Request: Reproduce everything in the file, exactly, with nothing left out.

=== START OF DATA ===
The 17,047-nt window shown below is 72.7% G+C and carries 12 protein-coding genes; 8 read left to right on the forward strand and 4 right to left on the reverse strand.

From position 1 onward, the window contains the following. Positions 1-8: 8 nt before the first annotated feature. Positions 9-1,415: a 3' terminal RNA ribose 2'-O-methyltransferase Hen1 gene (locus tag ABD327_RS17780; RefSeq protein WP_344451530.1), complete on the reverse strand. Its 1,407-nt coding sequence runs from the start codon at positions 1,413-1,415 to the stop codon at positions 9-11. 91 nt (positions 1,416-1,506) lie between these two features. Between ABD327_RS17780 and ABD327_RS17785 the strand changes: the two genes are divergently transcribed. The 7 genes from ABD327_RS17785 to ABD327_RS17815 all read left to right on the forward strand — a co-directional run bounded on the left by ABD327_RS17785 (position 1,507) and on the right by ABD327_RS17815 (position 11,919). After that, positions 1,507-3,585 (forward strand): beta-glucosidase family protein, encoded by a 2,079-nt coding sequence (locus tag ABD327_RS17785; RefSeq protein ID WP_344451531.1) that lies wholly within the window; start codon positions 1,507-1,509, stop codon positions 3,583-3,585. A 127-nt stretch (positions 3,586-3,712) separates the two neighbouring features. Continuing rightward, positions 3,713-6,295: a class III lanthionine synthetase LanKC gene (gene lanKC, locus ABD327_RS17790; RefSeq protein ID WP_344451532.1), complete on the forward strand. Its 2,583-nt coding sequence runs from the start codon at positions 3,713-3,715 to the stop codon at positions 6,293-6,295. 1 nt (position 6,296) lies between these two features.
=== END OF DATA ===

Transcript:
The 17,047-nt window shown below is 72.7% G+C and carries 12 protein-coding genes; 8 read left to right on the forward strand and 4 right to left on the reverse strand.

From position 1 onward, the window contains the following. Positions 1-8: 8 nt before the first annotated feature. Positions 9-1,415: a 3' terminal RNA ribose 2'-O-methyltransferase Hen1 gene (locus tag ABD327_RS17780; RefSeq protein WP_344451530.1), complete on the reverse strand. Its 1,407-nt coding sequence runs from the start codon at positions 1,413-1,415 to the stop codon at positions 9-11. 91 nt (positions 1,416-1,506) lie between these two features. Between ABD327_RS17780 and ABD327_RS17785 the strand changes: the two genes are divergently transcribed. The 7 genes from ABD327_RS17785 to ABD327_RS17815 all read left to right on the forward strand — a co-directional run bounded on the left by ABD327_RS17785 (position 1,507) and on the right by ABD327_RS17815 (position 11,919). After that, positions 1,507-3,585 (forward strand): beta-glucosidase family protein, encoded by a 2,079-nt coding sequence (locus tag ABD327_RS17785; RefSeq protein ID WP_344451531.1) that lies wholly within the window; start codon positions 1,507-1,509, stop codon positions 3,583-3,585. A 127-nt stretch (positions 3,586-3,712) separates the two neighbouring features. Continuing rightward, positions 3,713-6,295: a class III lanthionine synthetase LanKC gene (gene lanKC, locus ABD327_RS17790; RefSeq protein ID WP_344451532.1), complete on the forward strand. Its 2,583-nt coding sequence runs from the start codon at positions 3,713-3,715 to the stop codon at positions 6,293-6,295. 1 nt (position 6,296) lies between these two features.